Do you have face masks, protective gloves, goggles, or gowns?
Donate it, urges a Toronto doctor — because hospitals could face a supply shortage within weeks.
Hospitals urgently need these supplies to fight COVID-19, says Dr. Michael Warner, medical director of critical care at Toronto’s Michael Garron Hospital.
He’s encouraging anyone from tattoo parlours to construction workers to donate their supplies, by starting a new personal protective equipment drive at Toronto’s Michael Garron Hospital.
Starting Monday morning, people can drop off their unused, unexpired supplies between 7:30 a.m. and 3:00 p.m.
“There’s no more important issue in Canada right now” than getting and distributing these supplies to healthcare workers, Warner said.
Tattoo parlours, labs, drywallers could have supplies
Tattoo parlours, nail salons, dental, veterinary and cosmetic surgery clinics could all have these supplies, he said.
The construction industry is a “huge source” of personal protective equipment, said Warner, pointing to drywallers and woodworkers.
Private and government labs could also have some on hand, he said, as well as Ontario Power Generation.
“This is out there in society,” said Warner. “We need to gather it and distribute it to the places that need it.”
Not exciting supplies, but ‘fundamental’
Warner started this website for a supply drive with the vision of other hospitals joining on.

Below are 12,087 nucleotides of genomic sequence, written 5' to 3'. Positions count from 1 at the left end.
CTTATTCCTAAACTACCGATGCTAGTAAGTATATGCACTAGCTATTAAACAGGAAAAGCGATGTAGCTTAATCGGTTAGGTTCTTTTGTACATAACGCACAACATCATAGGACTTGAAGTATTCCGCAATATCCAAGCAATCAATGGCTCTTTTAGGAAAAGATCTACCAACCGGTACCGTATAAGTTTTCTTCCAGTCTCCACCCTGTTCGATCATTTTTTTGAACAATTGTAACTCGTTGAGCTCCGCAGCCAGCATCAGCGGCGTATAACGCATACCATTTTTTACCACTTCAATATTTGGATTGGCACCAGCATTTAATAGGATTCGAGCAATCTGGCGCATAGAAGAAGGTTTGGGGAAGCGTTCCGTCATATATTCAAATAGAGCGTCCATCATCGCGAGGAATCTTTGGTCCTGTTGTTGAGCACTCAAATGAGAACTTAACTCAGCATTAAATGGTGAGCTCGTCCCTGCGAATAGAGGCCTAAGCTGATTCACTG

Gloves and masks aren’t elaborate or exciting equipment, said Warner, but they are “fundamental to care.”
Healthcare workers can’t even assess people for COVID-19 — let alone treat them — without every piece of this equipment. If anything is missing, he said, they can’t wear any of it.
Everybody who interacts with a COVID-19 patient — from a doctor to the people who delivers food — has to wear this equipment.
Hospitals could ‘burn through’ equipment
“If we get a significant number of patients with COVID-19, we are going to burn through this equipment so quickly that we will probably need all factories in Canada that are able to be producing this just to meet the demand,” said Warner.
Ontario has made announcements about buying new ventilators and getting factories to produce equipment, said Warner, but “we need some way to bridge the gap” between now and then.
Drive runs Monday-Friday
The drive runs from Monday to Friday from 7:30 a.m. to 3:00 p.m.
Details about the specific supplies needed are on the personal protective equipment drive website.
Your ID will be checked when dropping off supplies, and you are encouraged to bring a business card if you have one.
“This is a great way for people to do their part to help up help them.”
If other hospitals are interested in participating, Warner said he can easily add them to their website.
They are also happy to redistribute the equipment they collected to the places most need, he said.